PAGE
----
FROM THE UNITED STATES DISTRICT COURT FOR THE DISTRICT OF
MAINE [Hon. Nancy Torresen, Chief U.S. District Judge]
Christopher C. Taub, Assistant Attorney General, with whom
Janet T. Mills, Attorney General, and Leanne Robbin,
Assistant Attorney General, were on brief, for appellant.
Margaret-O'Reilly Oliveri, with whom Thomas More Law
Center, Stephen Whiting, and The Whiting Law Firm, P.A., were
on brief, for appellee.
Lynch, Stahl, and Barron, Circuit Judges.
BARRON, Circuit Judge.
appeal concerns a constitutional challenge brought by a
protester who opposes abortion. He seeks to enjoin the
enforcement of a provision of the Maine Civil Rights Act
("MCRA"), Me. Rev. Stat. Ann. tit. 5, §
4684-B(2), that, he contends, facially violates the First
Amendment's guarantee of the freedom of
speech. The challenged provision bars a person
from making noise that "can be heard within a
building" when such noise is made intentionally,
following an order from law enforcement to cease making it,
and with the additional "intent either: (1) [t]o
jeopardize the health of persons receiving health services
within the building; or (2) [t]o interfere with the safe and
effective delivery of those services within the
building." Me. Rev. Stat. Ann. tit. 5, §
District Court ruled that the measure restricts speech based
on its content rather than on the time, place, or manner of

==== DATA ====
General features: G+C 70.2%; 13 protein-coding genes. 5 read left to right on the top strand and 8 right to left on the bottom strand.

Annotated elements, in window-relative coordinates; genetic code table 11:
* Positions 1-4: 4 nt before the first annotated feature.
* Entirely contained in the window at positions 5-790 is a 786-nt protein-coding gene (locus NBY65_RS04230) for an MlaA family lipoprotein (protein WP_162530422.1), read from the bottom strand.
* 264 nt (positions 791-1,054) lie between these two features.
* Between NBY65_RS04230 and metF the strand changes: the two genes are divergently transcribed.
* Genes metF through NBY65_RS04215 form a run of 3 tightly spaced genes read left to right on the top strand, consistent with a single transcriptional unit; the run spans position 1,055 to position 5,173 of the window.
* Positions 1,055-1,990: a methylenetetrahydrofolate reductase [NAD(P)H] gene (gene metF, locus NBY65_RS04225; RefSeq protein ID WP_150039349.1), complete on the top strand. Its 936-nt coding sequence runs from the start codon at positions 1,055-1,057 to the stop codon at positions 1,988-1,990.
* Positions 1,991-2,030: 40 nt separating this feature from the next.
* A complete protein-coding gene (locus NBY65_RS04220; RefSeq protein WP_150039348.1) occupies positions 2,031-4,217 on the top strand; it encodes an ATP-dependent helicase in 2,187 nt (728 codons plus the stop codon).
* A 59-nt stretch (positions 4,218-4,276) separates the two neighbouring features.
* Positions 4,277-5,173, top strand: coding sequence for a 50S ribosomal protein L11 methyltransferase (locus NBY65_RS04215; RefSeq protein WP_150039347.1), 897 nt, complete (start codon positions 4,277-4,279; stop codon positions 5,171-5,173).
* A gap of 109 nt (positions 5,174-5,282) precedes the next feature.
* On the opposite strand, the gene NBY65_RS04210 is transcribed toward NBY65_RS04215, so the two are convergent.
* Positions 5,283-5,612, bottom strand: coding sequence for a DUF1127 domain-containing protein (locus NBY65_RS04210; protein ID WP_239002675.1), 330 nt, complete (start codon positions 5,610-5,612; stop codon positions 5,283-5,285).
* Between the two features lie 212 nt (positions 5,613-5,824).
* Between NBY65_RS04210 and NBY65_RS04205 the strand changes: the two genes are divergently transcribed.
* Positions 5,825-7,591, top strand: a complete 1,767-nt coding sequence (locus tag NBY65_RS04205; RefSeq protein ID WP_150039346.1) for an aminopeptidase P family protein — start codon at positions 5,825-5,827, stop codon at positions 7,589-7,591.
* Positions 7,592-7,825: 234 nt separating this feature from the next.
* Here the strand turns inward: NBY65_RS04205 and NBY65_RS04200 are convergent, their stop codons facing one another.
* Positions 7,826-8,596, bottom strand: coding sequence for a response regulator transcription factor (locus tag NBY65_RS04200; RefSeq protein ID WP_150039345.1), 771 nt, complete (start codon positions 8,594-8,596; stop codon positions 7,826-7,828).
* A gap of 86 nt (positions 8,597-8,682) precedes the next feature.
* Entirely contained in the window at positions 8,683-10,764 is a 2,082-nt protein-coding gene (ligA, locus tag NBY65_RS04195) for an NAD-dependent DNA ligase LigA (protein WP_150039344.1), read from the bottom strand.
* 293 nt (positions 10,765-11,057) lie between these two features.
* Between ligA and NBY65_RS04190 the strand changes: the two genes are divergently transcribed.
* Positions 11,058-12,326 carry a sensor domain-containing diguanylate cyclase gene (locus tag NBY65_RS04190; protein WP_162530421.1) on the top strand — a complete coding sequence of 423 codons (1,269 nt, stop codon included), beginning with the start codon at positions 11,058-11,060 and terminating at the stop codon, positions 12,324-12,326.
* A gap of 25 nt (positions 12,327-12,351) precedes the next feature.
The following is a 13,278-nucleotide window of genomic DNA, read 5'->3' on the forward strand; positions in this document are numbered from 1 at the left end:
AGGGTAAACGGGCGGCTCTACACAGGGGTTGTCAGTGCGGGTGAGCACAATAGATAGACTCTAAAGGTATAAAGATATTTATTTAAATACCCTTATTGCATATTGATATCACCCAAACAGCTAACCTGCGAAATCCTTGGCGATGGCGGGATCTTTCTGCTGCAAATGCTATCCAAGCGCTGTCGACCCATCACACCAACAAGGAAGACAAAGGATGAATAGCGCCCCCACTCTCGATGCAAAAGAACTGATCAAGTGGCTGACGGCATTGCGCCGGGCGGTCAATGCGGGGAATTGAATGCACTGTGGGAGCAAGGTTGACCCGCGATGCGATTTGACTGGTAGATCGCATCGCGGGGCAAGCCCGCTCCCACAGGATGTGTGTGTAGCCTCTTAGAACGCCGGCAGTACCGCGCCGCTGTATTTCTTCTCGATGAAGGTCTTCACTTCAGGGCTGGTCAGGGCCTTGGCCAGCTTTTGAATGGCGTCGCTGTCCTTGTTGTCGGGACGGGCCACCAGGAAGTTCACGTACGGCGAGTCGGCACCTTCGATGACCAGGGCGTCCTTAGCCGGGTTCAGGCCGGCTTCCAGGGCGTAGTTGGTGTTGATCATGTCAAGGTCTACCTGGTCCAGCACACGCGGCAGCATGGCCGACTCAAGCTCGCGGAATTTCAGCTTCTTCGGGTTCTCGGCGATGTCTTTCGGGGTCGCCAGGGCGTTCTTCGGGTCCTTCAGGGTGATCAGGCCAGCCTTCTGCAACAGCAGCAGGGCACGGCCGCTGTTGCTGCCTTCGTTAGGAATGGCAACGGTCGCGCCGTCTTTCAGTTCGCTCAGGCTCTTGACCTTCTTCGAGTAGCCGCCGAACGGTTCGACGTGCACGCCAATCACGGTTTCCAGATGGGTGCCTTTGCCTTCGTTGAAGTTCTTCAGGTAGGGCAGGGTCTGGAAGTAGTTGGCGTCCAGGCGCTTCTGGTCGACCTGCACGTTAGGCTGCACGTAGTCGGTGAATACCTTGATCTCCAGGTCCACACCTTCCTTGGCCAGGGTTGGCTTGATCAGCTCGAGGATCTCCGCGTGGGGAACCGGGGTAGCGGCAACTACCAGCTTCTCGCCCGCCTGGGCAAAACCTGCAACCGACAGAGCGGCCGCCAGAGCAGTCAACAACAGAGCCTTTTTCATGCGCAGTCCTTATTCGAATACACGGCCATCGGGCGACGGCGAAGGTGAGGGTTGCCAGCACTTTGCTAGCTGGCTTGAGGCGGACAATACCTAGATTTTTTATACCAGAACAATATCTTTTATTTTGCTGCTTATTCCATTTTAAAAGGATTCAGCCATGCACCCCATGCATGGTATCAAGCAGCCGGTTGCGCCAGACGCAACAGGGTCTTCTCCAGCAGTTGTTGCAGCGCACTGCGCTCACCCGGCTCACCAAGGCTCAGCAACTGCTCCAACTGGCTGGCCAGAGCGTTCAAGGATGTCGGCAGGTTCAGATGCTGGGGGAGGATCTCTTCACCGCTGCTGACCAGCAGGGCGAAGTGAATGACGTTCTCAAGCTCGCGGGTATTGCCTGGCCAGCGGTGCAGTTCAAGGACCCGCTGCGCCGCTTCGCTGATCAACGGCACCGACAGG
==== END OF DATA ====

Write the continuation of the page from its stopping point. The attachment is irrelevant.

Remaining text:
its expression. And, the District Court concluded that the
measure likely cannot survive the strict constitutional
scrutiny to which such content-based speech restrictions are
subject. Thus, the District Court concluded that the
plaintiff was likely to succeed on the merits of his
contention that the measure is unconstitutional on its face
and granted his request for a preliminary injunction. We now
begin by providing some background regarding the MCRA and the
noise restriction that it sets forth. We also describe the
relevant procedural history.
Maine legislature enacted the MCRA in 1989. 1989 Me. Legis.
Serv. 582. The MCRA creates a cause of action that the
Attorney General of Maine or any "aggrieved" person
may bring against any person who, "whether or not acting
under color of law, intentionally interferes or attempts to
intentionally interfere" with another person's
rights secured by the United States or Maine Constitutions or
state or federal law. Me. Rev. Stat. Ann. tit. 5,
§§ 4681, 4682.
1995, the Attorney General proposed a bill to amend the MCRA.
The proposed amendment sought to "add to the
protections already contained in the [MCRA] for persons
seeking services from reproductive health facilities and for
persons providing services at those facilities."
Attorney General indicated at the time that the impetus for
the proposed amendment, which contained a number of distinct
provisions of which this lawsuit concerns only one, was a
concern that "the most extreme violence tends to occur
in situations where less serious civil rights violations are
permitted to escalate, " because "[w]hen the
rhetoric of intolerance and the disregard for civil rights
do, in fact, escalate, then some people at the fringes of
society will take that atmosphere as a license to commit
unspeakable violence." The amendment, as a whole, was
thus intended to "represent a commitment on the part
of both sides of the abortion debate to reduce tensions in
order to lessen the chances of tragic violence."
course of the legislative process, the District Court noted,
the proposed amendment was expanded "to cover conduct
outside all buildings, rather than just reproductive health
facilities." March v. Mills, No.